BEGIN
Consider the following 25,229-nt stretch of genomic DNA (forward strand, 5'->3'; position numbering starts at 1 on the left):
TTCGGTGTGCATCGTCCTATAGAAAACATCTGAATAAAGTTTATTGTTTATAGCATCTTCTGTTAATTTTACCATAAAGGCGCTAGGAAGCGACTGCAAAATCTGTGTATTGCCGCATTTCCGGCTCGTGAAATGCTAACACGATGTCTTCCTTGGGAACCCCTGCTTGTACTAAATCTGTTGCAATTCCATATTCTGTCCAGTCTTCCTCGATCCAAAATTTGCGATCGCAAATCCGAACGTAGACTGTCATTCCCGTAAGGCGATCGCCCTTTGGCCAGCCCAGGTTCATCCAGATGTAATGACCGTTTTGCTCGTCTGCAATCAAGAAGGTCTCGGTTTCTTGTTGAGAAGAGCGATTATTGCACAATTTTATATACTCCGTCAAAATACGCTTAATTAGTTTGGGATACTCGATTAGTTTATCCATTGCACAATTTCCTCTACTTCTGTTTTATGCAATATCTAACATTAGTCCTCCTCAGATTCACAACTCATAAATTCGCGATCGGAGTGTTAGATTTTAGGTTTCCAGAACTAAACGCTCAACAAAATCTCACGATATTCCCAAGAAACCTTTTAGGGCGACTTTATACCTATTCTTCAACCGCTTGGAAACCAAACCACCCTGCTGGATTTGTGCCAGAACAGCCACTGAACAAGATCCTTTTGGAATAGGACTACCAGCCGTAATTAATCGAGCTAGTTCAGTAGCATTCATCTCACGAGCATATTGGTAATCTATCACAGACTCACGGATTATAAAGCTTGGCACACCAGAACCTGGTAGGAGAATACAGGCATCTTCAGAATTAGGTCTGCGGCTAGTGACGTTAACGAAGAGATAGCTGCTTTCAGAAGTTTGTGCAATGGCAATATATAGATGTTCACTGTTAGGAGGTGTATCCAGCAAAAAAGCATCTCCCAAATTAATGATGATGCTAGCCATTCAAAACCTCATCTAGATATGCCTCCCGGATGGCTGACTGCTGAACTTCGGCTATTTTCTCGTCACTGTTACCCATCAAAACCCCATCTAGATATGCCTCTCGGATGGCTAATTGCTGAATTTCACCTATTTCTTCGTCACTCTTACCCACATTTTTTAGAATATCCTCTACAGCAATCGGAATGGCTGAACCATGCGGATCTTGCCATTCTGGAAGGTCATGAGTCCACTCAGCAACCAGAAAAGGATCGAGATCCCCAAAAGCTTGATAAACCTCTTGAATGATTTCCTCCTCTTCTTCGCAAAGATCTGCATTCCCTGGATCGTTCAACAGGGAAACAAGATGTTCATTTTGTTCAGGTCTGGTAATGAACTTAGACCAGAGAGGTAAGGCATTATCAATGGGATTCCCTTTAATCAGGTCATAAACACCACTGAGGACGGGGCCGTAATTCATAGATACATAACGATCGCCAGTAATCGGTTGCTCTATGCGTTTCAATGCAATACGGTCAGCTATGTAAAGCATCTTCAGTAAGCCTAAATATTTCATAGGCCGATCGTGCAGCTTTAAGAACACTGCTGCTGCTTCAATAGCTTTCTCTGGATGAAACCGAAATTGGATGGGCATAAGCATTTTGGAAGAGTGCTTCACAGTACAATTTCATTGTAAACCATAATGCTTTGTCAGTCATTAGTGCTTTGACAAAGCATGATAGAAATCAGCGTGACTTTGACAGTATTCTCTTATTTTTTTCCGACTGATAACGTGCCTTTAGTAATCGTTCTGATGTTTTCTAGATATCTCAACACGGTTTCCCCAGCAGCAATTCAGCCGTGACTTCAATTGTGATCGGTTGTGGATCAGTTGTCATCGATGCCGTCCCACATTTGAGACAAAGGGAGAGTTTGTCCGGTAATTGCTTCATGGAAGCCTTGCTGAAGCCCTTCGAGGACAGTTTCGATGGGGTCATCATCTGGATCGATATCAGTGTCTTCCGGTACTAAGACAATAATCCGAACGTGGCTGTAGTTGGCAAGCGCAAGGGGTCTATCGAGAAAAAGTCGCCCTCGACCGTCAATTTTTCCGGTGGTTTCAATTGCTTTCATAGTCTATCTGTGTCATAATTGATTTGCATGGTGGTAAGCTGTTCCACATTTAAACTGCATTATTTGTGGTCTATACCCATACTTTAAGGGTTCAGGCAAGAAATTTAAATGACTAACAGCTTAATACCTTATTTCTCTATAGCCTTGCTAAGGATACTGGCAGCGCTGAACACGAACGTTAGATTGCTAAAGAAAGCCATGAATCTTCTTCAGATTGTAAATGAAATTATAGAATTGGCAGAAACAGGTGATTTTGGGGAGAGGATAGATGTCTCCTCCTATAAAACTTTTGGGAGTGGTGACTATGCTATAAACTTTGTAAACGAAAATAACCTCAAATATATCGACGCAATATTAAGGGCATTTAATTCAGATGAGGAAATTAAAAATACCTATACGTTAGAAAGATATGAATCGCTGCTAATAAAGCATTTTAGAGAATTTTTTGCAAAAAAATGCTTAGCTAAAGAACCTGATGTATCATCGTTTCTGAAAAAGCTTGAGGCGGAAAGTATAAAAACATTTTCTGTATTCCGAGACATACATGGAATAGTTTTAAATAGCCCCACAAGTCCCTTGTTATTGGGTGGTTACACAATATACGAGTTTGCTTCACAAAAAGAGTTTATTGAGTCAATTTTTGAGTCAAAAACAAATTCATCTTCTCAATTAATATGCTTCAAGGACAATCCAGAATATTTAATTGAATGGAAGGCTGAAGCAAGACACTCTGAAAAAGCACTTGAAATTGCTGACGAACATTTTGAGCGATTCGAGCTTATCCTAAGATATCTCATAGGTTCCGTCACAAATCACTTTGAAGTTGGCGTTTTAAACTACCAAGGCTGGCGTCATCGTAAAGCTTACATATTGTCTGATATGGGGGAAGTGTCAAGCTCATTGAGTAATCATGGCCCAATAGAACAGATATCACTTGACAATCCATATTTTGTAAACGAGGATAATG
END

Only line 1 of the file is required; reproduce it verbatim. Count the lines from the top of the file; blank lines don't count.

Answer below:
Consider the following 25,229-nt stretch of genomic DNA (forward strand, 5'->3'; position numbering starts at 1 on the left):